Figure 6.  XPS spectra: (a) survey spectra, (b) Ru3d, (c, d) C1s and (e, f) F1s

## Table 1

Fig. 7 showed the TGA curves of pristine CFx and CFx-Ru composites, which were performed in N2 atmo-sphere with a heating rate of 5 ℃·min-1. In addition, all samples were heated to 450 ℃ and kept in 450 ℃ for 3 h. As shown in Fig. 7, it can be obviously observed that the pristine CFx exhibited a weight loss of 11.31%(w/w) at around 450 ℃, resulted from the evaporation of fluorocarbons during the thermal decomposition process, such as C2F4[43-44]. Interestingly, the TGA curve of CFx-Ru sample showed a weight loss of 17.84%(w/w) at around 450 ℃, which was higher than that of pristine CFx. According to the literature reports[45-47], Ru complexes, as a kind of effective defluorination reagents, could reduce the activation energy barrier of C-F bond and activate C-F bond. Combined with the XRD and XPS results, we concluded that RuO2 reacted with CF2 distributed on the edges or surfaces of CFx during the calcination. This reaction consumed CF2 and produced elemental germanium, which maked the modified material exhibited a lower fluorocarbon ratio and greater weight loss. This process could be described by Equation (1):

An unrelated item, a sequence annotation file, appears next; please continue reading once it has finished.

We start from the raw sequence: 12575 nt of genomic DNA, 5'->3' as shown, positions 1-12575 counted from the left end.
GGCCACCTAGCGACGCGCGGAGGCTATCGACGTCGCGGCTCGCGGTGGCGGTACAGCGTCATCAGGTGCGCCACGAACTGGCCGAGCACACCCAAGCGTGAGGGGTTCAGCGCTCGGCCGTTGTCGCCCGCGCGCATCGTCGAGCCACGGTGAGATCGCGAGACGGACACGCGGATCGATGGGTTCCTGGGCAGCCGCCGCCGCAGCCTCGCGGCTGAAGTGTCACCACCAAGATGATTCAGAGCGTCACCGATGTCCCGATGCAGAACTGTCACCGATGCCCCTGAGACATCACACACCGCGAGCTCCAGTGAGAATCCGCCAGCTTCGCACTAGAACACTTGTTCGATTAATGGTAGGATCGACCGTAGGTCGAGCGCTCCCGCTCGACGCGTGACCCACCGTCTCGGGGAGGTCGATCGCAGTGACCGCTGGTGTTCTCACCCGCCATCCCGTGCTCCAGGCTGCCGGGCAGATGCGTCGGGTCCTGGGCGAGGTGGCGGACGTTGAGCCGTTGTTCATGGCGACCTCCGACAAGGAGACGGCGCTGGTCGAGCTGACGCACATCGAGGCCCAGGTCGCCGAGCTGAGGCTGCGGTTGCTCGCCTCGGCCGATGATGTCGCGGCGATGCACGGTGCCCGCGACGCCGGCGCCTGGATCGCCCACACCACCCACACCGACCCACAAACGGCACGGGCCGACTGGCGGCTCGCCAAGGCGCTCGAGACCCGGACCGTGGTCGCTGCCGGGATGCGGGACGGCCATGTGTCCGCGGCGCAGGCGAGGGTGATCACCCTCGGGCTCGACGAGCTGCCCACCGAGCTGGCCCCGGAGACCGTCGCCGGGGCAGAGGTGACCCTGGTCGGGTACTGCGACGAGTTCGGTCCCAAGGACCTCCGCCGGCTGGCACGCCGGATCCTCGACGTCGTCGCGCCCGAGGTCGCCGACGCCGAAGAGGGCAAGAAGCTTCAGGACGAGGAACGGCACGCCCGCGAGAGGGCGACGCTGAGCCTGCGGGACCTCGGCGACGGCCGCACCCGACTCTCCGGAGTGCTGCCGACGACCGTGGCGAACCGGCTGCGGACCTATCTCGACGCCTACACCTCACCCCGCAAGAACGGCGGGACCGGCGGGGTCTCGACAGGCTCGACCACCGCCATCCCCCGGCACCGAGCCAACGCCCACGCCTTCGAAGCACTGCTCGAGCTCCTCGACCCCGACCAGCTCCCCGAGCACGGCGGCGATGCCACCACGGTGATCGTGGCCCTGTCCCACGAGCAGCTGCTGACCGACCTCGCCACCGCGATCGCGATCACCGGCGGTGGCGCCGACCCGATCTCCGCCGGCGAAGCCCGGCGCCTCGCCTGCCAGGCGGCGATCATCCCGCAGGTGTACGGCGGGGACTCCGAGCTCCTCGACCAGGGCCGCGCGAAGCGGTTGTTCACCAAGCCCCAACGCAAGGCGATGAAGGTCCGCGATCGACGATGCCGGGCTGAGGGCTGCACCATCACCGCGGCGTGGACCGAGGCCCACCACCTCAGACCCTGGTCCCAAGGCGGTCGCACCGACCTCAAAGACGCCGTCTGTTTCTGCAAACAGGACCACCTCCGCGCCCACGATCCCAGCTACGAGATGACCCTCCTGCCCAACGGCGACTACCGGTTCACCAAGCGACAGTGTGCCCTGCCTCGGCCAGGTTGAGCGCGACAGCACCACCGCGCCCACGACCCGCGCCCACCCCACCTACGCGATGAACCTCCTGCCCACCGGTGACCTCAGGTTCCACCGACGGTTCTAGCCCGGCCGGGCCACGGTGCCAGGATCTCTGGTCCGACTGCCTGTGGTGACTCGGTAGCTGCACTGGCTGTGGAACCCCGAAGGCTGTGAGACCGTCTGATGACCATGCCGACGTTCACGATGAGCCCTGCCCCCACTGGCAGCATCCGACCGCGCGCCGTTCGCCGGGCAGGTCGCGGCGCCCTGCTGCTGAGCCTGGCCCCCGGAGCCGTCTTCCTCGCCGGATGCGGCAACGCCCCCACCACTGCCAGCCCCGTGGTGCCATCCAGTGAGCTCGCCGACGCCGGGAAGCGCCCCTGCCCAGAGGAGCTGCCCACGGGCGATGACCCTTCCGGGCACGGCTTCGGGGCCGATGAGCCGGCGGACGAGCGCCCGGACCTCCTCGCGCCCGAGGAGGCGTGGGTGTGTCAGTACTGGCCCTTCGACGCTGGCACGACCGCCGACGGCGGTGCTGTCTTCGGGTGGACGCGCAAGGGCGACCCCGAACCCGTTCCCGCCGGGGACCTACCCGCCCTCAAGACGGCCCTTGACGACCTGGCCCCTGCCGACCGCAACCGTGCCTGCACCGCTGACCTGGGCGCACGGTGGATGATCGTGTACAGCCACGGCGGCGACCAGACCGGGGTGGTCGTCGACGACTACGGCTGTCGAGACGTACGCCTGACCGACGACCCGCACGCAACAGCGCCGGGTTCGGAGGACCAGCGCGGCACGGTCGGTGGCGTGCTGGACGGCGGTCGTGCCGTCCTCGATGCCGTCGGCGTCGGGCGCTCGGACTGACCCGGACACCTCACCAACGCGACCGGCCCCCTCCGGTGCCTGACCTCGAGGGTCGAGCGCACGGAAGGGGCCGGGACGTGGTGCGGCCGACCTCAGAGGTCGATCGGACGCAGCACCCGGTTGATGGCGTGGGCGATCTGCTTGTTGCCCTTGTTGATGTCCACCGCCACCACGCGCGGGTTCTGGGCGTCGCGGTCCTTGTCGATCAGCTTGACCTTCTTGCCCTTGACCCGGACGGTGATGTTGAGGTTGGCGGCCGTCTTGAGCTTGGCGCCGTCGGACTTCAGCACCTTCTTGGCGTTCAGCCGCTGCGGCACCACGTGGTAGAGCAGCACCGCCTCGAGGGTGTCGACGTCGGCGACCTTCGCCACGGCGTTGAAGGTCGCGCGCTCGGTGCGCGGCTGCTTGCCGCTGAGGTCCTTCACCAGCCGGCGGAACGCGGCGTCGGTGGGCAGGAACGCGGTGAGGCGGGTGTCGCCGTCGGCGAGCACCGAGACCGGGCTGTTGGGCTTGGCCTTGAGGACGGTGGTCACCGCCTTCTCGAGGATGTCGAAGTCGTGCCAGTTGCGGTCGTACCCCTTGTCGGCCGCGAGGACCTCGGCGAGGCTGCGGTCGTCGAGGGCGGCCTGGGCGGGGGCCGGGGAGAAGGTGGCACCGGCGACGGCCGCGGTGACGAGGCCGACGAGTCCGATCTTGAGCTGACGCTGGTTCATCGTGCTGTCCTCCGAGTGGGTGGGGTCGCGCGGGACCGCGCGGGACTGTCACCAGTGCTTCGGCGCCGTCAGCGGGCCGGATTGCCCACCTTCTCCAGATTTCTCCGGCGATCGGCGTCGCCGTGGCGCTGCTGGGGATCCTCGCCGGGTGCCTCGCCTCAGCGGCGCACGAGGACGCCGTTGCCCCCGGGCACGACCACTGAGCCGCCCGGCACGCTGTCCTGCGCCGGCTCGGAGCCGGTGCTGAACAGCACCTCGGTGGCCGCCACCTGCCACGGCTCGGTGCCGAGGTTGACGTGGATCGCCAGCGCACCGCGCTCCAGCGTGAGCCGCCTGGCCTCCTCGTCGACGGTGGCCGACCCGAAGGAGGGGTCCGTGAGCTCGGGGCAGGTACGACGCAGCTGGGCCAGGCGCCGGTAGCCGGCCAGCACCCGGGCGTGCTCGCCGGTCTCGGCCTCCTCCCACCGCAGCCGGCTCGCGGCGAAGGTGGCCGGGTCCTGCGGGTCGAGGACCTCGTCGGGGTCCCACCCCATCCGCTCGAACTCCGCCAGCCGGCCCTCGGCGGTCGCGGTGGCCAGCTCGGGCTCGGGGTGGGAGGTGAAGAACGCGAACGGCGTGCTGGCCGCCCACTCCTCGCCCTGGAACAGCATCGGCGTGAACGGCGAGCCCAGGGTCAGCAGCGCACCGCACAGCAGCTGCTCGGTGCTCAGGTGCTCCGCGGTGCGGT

## Figure 7

Figure 7.  TGA curves of CFx and CFx-Ru recorded at 5 ℃·min-1 under nitrogen
 ${\rm{Ru}}{{\rm{O}}_2} + 2{{\rm{H}}_2}{\rm{O}} + 2{\rm{C}}{{\rm{F}}_2} \to {\rm{Ru}} + 2{\rm{C}}{{\rm{O}}_2} + 4{\rm{HF}}$ (1)